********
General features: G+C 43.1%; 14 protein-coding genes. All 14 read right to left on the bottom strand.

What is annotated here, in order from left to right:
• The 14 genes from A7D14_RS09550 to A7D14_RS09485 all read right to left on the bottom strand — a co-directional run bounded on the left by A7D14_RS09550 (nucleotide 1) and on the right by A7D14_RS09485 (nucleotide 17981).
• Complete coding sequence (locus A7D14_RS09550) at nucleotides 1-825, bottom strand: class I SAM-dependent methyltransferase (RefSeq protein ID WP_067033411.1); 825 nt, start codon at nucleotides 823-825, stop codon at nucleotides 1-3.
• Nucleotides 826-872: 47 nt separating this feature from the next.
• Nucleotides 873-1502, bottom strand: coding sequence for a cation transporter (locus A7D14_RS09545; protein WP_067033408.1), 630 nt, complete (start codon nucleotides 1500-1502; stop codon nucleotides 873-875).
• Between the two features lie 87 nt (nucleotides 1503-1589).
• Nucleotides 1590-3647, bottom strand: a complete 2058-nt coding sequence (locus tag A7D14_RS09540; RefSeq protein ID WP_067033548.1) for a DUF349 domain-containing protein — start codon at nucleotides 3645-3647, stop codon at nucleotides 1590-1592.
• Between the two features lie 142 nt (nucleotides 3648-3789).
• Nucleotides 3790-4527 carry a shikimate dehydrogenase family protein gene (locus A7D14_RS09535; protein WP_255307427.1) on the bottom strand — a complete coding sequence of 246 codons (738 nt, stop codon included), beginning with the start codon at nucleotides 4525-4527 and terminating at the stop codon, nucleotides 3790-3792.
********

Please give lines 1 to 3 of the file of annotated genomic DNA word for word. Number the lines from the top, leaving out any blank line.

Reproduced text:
General features: G+C 43.1%; 14 protein-coding genes. All 14 read right to left on the bottom strand.

What is annotated here, in order from left to right:
• The 14 genes from A7D14_RS09550 to A7D14_RS09485 all read right to left on the bottom strand — a co-directional run bounded on the left by A7D14_RS09550 (nucleotide 1) and on the right by A7D14_RS09485 (nucleotide 17981).